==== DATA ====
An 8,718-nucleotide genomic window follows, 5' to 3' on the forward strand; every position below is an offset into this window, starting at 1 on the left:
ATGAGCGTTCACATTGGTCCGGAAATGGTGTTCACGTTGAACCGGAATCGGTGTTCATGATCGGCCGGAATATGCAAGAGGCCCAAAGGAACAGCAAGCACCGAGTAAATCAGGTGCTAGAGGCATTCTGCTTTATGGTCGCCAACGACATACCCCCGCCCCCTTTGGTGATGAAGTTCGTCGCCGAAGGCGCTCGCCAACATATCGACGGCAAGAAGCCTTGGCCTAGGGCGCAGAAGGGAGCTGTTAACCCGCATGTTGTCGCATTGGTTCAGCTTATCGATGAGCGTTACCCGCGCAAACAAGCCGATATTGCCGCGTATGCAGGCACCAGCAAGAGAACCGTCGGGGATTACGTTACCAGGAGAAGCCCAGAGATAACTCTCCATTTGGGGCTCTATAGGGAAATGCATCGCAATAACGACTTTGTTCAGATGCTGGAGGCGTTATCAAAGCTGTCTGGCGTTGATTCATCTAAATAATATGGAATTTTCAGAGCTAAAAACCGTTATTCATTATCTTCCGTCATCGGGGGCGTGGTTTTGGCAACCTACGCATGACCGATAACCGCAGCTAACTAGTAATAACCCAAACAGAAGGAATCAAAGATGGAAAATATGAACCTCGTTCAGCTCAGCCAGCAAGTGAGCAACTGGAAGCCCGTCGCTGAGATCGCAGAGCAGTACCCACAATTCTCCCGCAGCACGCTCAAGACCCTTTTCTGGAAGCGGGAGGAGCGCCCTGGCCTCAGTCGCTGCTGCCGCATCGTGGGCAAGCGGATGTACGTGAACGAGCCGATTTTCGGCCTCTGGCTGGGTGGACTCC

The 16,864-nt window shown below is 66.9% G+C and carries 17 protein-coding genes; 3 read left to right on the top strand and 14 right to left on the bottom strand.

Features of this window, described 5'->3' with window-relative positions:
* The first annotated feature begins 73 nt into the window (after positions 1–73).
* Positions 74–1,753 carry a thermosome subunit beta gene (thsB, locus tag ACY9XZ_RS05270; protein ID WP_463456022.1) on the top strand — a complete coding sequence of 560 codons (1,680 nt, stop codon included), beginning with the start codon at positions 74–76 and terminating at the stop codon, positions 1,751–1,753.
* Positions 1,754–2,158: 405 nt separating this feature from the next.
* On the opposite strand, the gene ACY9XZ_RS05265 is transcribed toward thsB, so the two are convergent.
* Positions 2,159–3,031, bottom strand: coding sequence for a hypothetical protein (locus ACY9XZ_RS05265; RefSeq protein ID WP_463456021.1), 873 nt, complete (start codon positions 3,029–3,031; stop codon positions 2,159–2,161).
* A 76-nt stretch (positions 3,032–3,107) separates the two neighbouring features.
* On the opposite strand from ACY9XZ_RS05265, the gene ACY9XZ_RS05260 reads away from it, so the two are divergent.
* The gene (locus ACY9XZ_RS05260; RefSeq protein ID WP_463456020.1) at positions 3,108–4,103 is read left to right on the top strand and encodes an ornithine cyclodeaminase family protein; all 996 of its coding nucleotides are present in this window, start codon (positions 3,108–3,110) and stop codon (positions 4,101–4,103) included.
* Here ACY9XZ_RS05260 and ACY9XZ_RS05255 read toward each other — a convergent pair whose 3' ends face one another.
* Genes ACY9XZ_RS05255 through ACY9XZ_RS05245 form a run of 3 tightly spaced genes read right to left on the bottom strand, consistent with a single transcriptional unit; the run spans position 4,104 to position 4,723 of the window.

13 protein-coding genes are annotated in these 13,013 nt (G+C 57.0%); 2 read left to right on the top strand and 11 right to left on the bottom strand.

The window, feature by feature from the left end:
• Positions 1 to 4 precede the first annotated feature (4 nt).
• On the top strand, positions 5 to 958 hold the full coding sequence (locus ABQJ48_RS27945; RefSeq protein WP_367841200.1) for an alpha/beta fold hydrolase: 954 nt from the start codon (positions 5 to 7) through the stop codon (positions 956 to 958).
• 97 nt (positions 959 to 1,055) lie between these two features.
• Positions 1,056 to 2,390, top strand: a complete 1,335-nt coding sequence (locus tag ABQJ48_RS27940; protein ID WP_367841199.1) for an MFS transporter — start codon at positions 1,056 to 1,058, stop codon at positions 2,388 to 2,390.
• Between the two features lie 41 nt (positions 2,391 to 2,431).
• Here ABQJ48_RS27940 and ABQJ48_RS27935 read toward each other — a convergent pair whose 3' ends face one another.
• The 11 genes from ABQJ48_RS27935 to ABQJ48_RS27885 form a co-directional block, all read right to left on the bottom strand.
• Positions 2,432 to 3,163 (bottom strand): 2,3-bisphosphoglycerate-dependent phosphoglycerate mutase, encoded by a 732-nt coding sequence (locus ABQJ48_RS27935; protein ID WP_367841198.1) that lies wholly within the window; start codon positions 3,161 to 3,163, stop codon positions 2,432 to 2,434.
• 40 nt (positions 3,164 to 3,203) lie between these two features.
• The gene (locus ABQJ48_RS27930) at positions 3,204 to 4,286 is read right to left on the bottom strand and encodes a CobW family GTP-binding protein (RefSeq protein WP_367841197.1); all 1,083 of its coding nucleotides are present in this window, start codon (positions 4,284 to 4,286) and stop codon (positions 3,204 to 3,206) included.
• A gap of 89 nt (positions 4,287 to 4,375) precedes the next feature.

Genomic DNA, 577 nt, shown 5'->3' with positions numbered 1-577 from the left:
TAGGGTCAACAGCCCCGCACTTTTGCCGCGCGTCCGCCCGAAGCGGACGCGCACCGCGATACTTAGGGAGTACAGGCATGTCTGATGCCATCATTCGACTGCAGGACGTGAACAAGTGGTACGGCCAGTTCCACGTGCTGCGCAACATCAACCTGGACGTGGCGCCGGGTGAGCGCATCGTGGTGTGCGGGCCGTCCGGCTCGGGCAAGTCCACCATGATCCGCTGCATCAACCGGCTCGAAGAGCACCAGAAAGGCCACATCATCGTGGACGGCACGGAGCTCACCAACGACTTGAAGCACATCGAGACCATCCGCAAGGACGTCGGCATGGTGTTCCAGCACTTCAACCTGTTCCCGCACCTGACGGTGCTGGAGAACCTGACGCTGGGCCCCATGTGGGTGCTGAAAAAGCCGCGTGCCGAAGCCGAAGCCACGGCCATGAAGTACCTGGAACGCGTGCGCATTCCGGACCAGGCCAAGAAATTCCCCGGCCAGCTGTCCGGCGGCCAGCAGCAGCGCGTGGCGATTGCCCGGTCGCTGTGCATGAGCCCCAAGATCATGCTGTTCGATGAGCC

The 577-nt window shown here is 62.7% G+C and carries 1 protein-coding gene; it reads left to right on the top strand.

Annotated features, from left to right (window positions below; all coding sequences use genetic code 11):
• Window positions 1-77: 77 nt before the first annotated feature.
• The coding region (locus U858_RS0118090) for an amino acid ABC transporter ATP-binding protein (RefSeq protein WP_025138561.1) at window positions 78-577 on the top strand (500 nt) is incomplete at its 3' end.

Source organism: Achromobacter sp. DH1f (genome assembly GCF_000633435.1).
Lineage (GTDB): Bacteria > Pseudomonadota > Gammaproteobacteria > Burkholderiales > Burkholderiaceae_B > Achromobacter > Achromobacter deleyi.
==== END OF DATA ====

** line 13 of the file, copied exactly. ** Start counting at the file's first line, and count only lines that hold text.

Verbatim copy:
* Here ACY9XZ_RS05260 and ACY9XZ_RS05255 read toward each other — a convergent pair whose 3' ends face one another.